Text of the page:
As usual with many activities that automotive enthusiasts take part in, working on your car is just as big of an event as anything else. So last Sunday, Nick, Brendan and I traveled up to my grandparents house in Michigan to work on my stricken BMW 318ti. What happened to the car you ask? Not much, but enough to take it off the road.

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One day in late February, upon starting up the car in anticipation to leave my place of employment, the car sounded sick. The lifters were causing more of a racket then usual, the car was down on power, it smelled hot. Nothing seemed right. I got home and inspected the car, after a little research on the M42 engine and the calamities that were occurring on my drive home, it looked that the oil pump had decided to relieve itself from duty. The following night, Brendan and I set to work trying to replace the pump. Two weeks and dozens of hours of work later, we couldn’t get the bolt on the front of the crank off to remove the lower timing cover to reach the engine. We were stumped.  After it sat in my garage for what seemed like an eternity, a call had to be made. In an effort to speed up the process the next time we were to  work on the car, I made a call to my Uncle Andrew and had him and my grandfather come and pick up the car to take it to my grandfathers shop. Two months of parts purchasing and preparation here we are. Ready to thrash on the car.

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So, when we arrived at my grandpa’s shop he was busy working on one of his project cars, a 1971 Ford Mustang Mach 1 he has been in the process of restoring.  While he was stripping the car down he found that someone in the car’s past thought it okay to patch some of the rough parts of the car with a thick layer of bondo. A rust hole that was patched sometime decades ago was the subject of my grandfathers efforts today. He was taking a piece of factory metal from one of the decayed rear quarter panels off the car and grafting it as a patch for the infected door.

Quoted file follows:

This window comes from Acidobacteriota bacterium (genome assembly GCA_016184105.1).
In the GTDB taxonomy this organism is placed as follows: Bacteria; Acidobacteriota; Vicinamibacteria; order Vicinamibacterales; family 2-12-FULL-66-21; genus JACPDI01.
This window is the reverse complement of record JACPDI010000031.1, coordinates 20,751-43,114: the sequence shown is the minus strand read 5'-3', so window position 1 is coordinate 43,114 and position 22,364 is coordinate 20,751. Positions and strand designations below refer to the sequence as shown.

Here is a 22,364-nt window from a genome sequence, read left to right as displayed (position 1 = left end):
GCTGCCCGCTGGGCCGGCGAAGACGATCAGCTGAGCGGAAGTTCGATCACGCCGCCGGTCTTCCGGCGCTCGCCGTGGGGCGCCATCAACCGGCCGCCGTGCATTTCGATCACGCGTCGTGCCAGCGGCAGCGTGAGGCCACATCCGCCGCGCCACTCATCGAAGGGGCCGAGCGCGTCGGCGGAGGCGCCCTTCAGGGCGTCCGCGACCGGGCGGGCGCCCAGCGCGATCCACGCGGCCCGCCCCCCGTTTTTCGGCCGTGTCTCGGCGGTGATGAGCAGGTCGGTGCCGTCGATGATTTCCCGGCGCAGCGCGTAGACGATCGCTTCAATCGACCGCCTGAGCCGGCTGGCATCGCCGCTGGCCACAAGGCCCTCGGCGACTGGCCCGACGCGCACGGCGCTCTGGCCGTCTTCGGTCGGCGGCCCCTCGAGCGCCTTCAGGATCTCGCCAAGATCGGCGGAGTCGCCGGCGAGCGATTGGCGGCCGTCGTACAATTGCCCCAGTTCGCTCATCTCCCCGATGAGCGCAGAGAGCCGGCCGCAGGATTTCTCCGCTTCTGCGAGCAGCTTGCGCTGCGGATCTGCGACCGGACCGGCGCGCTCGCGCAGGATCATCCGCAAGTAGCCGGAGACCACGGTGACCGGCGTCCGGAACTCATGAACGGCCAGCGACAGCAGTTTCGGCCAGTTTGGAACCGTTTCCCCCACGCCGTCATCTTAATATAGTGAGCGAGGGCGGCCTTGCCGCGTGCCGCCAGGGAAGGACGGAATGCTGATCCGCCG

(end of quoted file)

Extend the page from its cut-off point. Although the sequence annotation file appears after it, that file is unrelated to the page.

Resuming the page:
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His lust for doing this restoration right has him using the factory formed steel as a patch because it will match up with the door better. All reproduction panels that can be purchased from the various Mustang parts suppliers are too thin and don’t match up with the factory metal that well. Plus, its just cool to use parts from a panel that is too far gone to fix another.

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In the other corners of the shop are his other cars, two Chevrolet Novas. The first is his 1970 SS that he’s had for a couple of years now. Its waiting for it’s turn to be worked on after the Mach 1 because a year or so back, he and my grandmother were rear ended in it causing some severe body work damage. The other is a rare California top car. This one is a little far off from being finished, but it will sure be cool when it’s finished!DSC_0773

Oh! Right, right. The BMW. Well, after getting up in the air, we were able to use BMW specific tools to lock the motor at top dead center. The crank bolt, that has given us to much trouble before, was done away with in a matter of minutes. In order to get to the oil pump, all the timing components have to be removed and a few other ancillaries have to be removed for the lower timing case to be removed to get to the pump. As usual though with working on cars something gave us trouble. The water pump, which we had broken a part off of last time we worked on it needed to be removed. It gave us a ton of trouble.

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After a couple of hours, most of my grandpa’s shop full of tools exhausted, and a meal, a breakthrough. After welding the end to a slide hammer to the pulley on the pump, and prying on the edges of the pump we were able to remove it. Wanting to end on a high note, we packed up and headed home for the day, to get some rest and regather ourselves so we can attack the car next weekend.

Bonus Images!!!

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